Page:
• Global Greenhouse gas emissions trajectory per year (GtCO2e), all using an initial 4°C global emissions pathway (IEA 4DS) (a) with dietary levers set to ‘level 1’ – i.e. minimal mitigation ambition, equivalent to a global average diet in 2050 that is equivalent to the current European average diet; (b) with dietary levers set to ‘level 2’, in which the global average calorie consumption increases to a level similar to projections by the UN’s Food and Agricultural Organisation (Alexandratos and Bruinsma, 2012, adjusted to exclude food losses) of 2,330 kcal per person per day; and (c) with dietary levers set to ‘level 4’ – an extreme mitigation ambition, equivalent to a global average diet similar to the current Indian diet. Source:

The Global Calculator: An Invaluable Open Source Tool for Comprehending Climate

With no silver-bullet solution to the climate crisis, the Global Calculator has been a predecessor for more regionally specific 2050 calculators, including the EU 2050 calculator (EUCalc). The EUCalc is an interdisciplinary, collaborative model of intermediate complexity. Unlike the Global Calculator, which represents a closed system, the EUCalc considers transboundary relationships within the EU and Switzerland and between the EU and the rest of the world.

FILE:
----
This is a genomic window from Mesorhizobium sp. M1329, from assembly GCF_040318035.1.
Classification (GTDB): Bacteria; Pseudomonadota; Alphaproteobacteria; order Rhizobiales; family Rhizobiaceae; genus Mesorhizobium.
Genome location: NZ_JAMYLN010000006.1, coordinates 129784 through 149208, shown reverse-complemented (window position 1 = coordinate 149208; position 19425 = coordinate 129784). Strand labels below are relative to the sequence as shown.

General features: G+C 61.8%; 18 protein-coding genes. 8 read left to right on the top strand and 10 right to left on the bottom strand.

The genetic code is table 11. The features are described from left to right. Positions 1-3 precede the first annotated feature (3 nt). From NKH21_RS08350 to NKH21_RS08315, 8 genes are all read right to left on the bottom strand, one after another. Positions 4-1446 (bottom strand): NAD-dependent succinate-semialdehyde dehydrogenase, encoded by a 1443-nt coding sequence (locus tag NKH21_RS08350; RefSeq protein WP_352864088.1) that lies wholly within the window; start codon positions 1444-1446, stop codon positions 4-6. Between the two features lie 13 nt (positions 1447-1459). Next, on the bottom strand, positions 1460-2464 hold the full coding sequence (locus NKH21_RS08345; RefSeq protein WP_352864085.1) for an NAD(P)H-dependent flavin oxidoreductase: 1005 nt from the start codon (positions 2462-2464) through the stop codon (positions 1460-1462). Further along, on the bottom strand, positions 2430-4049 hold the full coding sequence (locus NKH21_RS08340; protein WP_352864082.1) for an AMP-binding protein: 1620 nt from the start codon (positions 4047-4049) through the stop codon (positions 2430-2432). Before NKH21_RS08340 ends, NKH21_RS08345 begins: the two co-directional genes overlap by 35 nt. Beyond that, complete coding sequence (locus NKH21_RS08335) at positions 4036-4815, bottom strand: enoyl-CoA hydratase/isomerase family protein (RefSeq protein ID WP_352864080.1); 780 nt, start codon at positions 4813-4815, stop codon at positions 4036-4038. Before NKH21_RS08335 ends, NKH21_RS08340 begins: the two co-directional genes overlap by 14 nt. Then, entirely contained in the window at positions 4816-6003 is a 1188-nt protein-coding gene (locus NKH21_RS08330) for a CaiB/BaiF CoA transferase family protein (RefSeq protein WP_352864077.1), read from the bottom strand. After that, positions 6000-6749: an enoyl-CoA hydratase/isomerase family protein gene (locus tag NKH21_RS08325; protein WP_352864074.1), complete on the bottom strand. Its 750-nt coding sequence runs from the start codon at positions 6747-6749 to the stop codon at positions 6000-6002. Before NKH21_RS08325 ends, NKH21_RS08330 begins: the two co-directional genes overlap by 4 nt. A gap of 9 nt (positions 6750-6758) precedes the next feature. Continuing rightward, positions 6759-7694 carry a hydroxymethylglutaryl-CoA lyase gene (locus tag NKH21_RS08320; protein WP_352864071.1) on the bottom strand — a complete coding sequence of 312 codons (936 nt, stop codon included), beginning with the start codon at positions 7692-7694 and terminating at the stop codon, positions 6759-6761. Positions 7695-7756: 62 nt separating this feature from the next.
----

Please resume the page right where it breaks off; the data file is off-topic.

Tools such as the Global Calculator and the EUCalc project provide policy makers, decision makers and students with in silico models to assess the impacts, trade-offs and applications of the potential choices available in real-time. In a climate where it is becoming even more urgent to make the right decisions now and to act on them as quickly as possible, having an open source tool which makes comprehending the complexities of the climate crisis a little bit easier is invaluable.

Further Reading on Climate

Recent Advances in Climate Change Research: Part I - Blackbody Radiation and Milankovic Cycles
Martin Landrø and Lasse Amundsen, NTNU / Bivrost Geo
Geoscience will probably play an important role in mitigating carbon dioxide emissions. In part one of this series, we discuss some history and physics behind the topic of climate change including the concepts behind blackbody radiation and Millankovic Cycles.
This article appeared in Vol. 16, No. 2 - 2019

Energy and Climate Change
Dr. Nick Riley
A review of Michael Stephenson's book titled: "Energy and Climate Change: An Introduction to Geological Controls, Interventions and Mitigations" published in 2018 by Elsevier.
This article appeared in Vol. 15, No. 6 - 2019